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What is The ‘Barbie’ Movie About?

For months, the Barbie movie’s vast unknown has been one of its greatest assets. What little we understood amounted to a pair of highlighter-yellow rollerblades, dangled aloft by the spray-tanned arms of a bleached-blond Ryan Gosling: nostalgic, symbolic, a triumph of marketing honed along a (plastic) razor’s edge. Every new set photo, character poster, and teaser trailer that collected over the months leading up to Barbie’s July 21 release has been received and dissected with the self-serious thrill of an 8-year-old planning their themed birthday party. Which, to be clear, is exactly as it should be. Questioning Barbie, like assembling an identity as a child, is a necessary pursuit. This is what movies like Barbie—and icons like the doll herself—are made for: both the simple pleasure and the outrageous nuance of mythologizing.

The secrets of director Greta Gerwig’s long-anticipated film are, in fact, starting to dissolve: The Los Angeles premiere prompted a round of spoiler-free first reactions (mostly positive), and the official critic review embargo is reportedly up soon. But even with the film finally accumulating eyeballs, there’s still a collective sense of protectiveness over the Barbie brouhaha. We don’t want the mania to break, not yet. There are still ample dopamine deposits to be discovered in deliberating what, precisely, Barbie has to say. After a promotional music video dropped yesterday featuring Gosling’s Ken serenading his second-rate status, one particular TikTok comment best summarized this feeling: “Every time I see a trailer for this movie I am more confused but I also want to see it more.”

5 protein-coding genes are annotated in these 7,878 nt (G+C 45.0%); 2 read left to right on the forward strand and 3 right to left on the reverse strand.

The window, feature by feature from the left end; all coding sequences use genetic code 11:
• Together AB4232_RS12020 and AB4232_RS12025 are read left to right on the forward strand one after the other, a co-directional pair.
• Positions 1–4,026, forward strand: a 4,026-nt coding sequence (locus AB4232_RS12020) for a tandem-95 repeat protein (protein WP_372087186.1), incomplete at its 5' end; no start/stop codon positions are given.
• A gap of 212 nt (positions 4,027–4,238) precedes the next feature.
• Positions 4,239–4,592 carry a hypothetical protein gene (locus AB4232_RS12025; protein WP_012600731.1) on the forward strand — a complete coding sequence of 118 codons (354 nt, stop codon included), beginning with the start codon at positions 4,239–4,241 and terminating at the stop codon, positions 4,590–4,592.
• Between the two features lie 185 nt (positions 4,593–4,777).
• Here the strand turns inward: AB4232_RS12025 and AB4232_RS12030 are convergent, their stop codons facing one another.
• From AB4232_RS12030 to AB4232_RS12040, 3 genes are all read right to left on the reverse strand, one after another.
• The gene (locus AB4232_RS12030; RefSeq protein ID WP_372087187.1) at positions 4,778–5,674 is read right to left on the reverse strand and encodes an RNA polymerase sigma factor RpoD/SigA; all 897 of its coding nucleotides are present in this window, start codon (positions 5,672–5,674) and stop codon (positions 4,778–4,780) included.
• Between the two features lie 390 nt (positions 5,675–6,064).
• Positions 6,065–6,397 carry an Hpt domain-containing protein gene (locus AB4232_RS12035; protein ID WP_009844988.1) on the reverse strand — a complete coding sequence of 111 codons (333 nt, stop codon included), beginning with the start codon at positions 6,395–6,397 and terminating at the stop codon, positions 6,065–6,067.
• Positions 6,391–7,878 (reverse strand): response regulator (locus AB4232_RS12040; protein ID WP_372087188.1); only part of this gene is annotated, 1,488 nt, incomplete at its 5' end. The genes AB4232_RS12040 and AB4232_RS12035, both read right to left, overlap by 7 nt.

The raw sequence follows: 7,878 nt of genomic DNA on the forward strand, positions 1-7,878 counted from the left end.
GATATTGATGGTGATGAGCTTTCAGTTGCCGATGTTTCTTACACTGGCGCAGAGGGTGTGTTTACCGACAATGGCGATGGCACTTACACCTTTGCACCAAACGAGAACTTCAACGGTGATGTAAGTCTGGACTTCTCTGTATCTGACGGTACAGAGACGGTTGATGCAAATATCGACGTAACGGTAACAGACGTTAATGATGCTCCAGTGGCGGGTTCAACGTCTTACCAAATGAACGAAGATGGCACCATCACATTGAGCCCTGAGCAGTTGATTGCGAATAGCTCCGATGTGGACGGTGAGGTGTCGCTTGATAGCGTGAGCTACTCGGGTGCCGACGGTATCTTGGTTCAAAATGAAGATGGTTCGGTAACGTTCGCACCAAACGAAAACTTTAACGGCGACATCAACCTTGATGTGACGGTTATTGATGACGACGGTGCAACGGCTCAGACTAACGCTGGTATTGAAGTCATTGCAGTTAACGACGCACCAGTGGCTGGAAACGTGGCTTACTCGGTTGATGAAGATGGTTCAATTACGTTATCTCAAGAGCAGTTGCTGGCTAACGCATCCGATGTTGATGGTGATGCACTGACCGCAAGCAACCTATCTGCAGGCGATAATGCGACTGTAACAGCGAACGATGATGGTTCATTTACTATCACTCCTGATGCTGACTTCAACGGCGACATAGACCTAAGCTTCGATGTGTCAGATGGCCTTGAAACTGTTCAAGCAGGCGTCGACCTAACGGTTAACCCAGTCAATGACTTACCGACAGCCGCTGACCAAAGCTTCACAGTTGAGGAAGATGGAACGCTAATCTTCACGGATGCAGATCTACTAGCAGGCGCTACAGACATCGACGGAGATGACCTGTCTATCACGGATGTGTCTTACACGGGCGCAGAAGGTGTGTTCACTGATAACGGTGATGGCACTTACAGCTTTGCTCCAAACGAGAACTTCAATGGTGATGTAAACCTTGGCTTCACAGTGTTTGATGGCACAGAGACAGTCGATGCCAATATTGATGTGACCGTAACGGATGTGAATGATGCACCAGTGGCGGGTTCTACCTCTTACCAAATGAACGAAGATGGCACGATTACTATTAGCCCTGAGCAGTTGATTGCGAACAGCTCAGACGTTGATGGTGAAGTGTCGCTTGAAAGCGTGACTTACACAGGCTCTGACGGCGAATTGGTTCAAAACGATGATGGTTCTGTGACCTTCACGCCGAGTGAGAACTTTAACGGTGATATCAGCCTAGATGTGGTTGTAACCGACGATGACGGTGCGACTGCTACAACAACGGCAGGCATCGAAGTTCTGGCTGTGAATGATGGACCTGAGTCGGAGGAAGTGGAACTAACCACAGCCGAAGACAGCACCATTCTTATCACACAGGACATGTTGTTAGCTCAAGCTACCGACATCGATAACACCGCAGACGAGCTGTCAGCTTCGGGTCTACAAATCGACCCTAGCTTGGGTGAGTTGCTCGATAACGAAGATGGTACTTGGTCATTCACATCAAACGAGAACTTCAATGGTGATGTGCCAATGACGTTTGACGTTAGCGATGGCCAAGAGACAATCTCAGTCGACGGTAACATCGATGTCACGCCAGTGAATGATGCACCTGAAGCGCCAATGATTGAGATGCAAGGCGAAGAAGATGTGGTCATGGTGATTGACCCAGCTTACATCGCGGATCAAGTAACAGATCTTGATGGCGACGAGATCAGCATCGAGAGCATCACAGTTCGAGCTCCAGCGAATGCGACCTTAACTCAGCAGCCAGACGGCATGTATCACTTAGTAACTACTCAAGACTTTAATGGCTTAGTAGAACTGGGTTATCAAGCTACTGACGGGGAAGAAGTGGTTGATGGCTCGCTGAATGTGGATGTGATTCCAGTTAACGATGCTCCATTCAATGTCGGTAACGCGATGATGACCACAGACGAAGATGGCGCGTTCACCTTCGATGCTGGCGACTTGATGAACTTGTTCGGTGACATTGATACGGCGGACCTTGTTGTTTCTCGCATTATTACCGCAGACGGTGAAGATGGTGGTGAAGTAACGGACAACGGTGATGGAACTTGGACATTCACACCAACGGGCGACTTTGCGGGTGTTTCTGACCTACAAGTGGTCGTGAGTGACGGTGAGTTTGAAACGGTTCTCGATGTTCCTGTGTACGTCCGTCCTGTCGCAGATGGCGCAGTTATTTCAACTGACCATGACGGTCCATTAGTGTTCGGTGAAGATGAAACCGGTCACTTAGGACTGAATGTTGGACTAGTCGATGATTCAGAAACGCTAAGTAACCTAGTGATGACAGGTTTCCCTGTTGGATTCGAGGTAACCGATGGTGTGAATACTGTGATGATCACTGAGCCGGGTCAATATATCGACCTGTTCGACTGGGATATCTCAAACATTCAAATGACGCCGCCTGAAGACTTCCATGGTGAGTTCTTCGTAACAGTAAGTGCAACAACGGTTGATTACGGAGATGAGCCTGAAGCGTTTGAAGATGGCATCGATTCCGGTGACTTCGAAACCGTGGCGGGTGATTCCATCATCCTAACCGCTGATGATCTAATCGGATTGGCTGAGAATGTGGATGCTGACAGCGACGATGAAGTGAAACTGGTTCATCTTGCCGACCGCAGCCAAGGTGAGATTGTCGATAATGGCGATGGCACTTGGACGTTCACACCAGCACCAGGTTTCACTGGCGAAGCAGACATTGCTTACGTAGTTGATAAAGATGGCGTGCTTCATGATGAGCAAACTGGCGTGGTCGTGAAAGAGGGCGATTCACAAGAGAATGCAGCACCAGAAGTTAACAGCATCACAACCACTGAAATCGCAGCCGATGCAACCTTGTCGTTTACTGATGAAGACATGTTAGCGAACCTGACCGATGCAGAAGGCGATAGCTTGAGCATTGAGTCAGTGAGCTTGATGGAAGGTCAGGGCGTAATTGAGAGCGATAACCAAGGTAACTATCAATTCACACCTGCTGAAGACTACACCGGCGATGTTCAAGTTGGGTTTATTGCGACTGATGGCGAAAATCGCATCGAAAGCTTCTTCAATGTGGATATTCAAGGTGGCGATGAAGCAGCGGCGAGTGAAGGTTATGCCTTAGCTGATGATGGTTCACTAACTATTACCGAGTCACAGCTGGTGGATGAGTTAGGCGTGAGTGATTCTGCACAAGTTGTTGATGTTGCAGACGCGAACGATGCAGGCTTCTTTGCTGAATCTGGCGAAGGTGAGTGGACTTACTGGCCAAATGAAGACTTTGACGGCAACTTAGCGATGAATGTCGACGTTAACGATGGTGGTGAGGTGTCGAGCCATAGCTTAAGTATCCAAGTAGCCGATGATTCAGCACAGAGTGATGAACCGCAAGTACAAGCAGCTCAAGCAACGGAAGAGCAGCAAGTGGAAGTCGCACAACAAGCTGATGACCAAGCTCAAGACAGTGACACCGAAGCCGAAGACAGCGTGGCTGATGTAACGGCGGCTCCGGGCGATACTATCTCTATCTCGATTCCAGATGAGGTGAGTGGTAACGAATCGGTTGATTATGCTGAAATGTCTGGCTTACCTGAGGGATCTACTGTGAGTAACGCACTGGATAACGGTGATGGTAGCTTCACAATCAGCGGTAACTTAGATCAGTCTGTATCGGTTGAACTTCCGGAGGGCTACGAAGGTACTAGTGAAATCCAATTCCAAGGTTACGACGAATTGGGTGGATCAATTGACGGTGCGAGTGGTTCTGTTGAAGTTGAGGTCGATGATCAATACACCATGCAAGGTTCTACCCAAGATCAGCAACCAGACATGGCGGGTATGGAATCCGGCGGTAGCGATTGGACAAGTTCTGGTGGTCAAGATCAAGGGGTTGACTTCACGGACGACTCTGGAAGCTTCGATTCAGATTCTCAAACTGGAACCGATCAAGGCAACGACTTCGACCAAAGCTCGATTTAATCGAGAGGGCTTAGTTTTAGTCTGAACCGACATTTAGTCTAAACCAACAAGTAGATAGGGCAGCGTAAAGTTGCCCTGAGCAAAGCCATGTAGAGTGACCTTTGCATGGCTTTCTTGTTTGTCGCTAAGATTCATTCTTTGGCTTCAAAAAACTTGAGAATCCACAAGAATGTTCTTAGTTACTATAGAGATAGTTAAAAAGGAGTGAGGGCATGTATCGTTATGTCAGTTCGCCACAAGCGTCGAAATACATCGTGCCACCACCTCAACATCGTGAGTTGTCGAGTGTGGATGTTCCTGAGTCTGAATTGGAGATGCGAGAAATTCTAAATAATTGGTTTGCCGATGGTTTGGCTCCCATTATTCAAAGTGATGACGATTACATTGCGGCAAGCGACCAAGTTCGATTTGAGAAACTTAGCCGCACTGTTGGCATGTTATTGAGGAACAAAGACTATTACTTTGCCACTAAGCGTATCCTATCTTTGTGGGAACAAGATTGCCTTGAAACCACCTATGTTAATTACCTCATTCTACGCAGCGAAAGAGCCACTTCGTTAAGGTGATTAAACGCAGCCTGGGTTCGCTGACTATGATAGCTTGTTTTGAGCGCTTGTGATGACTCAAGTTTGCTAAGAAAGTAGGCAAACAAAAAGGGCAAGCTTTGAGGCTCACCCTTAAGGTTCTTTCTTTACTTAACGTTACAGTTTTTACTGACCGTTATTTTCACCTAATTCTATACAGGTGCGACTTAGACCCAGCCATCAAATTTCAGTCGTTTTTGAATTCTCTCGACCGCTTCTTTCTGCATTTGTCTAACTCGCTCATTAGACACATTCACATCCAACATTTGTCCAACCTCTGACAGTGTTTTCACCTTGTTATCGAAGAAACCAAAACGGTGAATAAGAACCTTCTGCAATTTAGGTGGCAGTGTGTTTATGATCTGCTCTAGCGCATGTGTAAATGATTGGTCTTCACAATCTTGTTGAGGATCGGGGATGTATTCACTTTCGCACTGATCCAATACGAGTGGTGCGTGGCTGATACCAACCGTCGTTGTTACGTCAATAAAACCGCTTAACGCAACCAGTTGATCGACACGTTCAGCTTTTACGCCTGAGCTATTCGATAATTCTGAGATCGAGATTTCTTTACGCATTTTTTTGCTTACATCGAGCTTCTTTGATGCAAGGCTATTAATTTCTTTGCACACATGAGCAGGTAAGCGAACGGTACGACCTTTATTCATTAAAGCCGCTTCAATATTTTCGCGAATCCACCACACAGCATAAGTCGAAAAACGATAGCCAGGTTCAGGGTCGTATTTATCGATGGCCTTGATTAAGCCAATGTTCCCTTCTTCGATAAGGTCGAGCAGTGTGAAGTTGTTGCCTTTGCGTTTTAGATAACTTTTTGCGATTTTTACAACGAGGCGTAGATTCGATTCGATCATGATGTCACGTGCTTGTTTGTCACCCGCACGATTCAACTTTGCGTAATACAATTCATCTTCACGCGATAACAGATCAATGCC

Even Barbie star Issa Rae has enjoyed the opacity. As she shared in a December 2022 Hollywood Reporter story, she was perplexed when Gerwig first presented the story to her. “I’ll be 100 percent honest, when she was talking, like, it was entertaining, but I didn’t get it.” she said. “I was like, ‘I don’t know what the fuck she was talking about, but whatever it is, I’m excited she’s behind it.’ And then reading it was, like, ‘Oh my God, I love her even more.’”


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So, then, what is Barbie about? My hope is that actually watching the plot play out will only heighten the debate. The film’s IMDb logline encourages that possibility: “Barbie suffers a crisis that leads her to question her world and her existence.” If Barbie’s questioning herself, why would we not want to do the same?

Thus far, we’ve had such fascinating theories on the objective of her eponymous film:

1) It’s about having an existential crisis (and also, death).

Here’s what we know for sure: In Barbie, our protagonist finds herself losing her grip over her inherent Barbie-ness. “Do you guys ever think about dying?” she asks during one of her classic blowout parties, earning stunned, judgment silence in response. Dolls don’t die! Matters only worsen from there: Suddenly, her fake shower is freezing; she falls, rather than floats, from her rooftop into her convertible; her feet slump from their iconic arch. To remedy this imperfection, she’s instructed to explore the “real world,” so she can know “the truth about the universe.”

The problem with the “truth about the universe” is that it’s a hot mess, and people die. Barbie is not a mess, nor does she ever die. She doesn’t even age. This supposedly irreconcilable truth seems to be Gerwig’s entry point to dissecting the artifice we’ve built around Barbie as a symbol of idealized femininity. What about perfectionism remains so enticing, even when we know and acknowledge its fruitlessness? And what about the changelessness of Barbie makes her seem like the perfect woman?

margot robbie crying as barbie

Warner Bros.

2) It’s about Ken becoming a villain. Or something.

The logline attached to the full Barbie trailer lays out an intriguing path for Ken, Barbie’s eternal boyfriend: “To live in Barbie Land is to be a perfect being in a perfect place. Unless you have a full-on existential crisis. Or you’re a Ken.”